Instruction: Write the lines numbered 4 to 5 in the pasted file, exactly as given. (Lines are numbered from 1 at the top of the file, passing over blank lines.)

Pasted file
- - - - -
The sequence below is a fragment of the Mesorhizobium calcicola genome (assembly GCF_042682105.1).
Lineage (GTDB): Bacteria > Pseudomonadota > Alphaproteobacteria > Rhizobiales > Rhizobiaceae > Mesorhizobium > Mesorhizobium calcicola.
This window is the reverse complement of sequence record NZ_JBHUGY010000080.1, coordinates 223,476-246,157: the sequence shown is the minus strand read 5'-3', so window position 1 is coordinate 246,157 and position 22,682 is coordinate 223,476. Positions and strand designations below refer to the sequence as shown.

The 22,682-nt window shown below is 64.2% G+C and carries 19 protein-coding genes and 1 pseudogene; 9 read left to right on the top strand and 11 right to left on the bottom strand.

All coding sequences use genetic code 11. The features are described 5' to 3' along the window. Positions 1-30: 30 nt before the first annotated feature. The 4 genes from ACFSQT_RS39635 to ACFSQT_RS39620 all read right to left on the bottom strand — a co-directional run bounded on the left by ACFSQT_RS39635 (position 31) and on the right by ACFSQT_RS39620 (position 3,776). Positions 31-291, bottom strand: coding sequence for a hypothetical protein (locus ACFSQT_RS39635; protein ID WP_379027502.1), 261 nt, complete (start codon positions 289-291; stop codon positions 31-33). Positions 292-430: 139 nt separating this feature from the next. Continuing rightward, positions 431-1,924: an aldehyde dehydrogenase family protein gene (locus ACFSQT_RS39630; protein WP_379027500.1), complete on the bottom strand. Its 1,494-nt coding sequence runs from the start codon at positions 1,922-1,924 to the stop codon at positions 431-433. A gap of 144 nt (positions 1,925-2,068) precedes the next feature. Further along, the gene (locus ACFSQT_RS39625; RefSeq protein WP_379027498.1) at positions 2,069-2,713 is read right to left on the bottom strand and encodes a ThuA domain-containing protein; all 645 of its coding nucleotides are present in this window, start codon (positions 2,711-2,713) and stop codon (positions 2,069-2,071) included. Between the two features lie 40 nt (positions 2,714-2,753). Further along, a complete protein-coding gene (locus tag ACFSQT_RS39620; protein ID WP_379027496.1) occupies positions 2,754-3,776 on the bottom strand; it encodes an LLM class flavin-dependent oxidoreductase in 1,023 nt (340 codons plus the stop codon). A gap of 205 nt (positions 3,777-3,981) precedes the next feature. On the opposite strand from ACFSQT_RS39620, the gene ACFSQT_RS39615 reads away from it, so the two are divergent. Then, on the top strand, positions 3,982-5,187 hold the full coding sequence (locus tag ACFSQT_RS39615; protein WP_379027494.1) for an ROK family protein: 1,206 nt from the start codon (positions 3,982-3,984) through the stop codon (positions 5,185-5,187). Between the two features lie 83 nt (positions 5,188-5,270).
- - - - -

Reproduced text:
The 22,682-nt window shown below is 64.2% G+C and carries 19 protein-coding genes and 1 pseudogene; 9 read left to right on the top strand and 11 right to left on the bottom strand.

All coding sequences use genetic code 11. The features are described 5' to 3' along the window. Positions 1-30: 30 nt before the first annotated feature. The 4 genes from ACFSQT_RS39635 to ACFSQT_RS39620 all read right to left on the bottom strand — a co-directional run bounded on the left by ACFSQT_RS39635 (position 31) and on the right by ACFSQT_RS39620 (position 3,776). Positions 31-291, bottom strand: coding sequence for a hypothetical protein (locus ACFSQT_RS39635; protein ID WP_379027502.1), 261 nt, complete (start codon positions 289-291; stop codon positions 31-33). Positions 292-430: 139 nt separating this feature from the next. Continuing rightward, positions 431-1,924: an aldehyde dehydrogenase family protein gene (locus ACFSQT_RS39630; protein WP_379027500.1), complete on the bottom strand. Its 1,494-nt coding sequence runs from the start codon at positions 1,922-1,924 to the stop codon at positions 431-433. A gap of 144 nt (positions 1,925-2,068) precedes the next feature. Further along, the gene (locus ACFSQT_RS39625; RefSeq protein WP_379027498.1) at positions 2,069-2,713 is read right to left on the bottom strand and encodes a ThuA domain-containing protein; all 645 of its coding nucleotides are present in this window, start codon (positions 2,711-2,713) and stop codon (positions 2,069-2,071) included. Between the two features lie 40 nt (positions 2,714-2,753). Further along, a complete protein-coding gene (locus tag ACFSQT_RS39620; protein ID WP_379027496.1) occupies positions 2,754-3,776 on the bottom strand; it encodes an LLM class flavin-dependent oxidoreductase in 1,023 nt (340 codons plus the stop codon). A gap of 205 nt (positions 3,777-3,981) precedes the next feature. On the opposite strand from ACFSQT_RS39620, the gene ACFSQT_RS39615 reads away from it, so the two are divergent. Then, on the top strand, positions 3,982-5,187 hold the full coding sequence (locus tag ACFSQT_RS39615; protein WP_379027494.1) for an ROK family protein: 1,206 nt from the start codon (positions 3,982-3,984) through the stop codon (positions 5,185-5,187). Between the two features lie 83 nt (positions 5,188-5,270).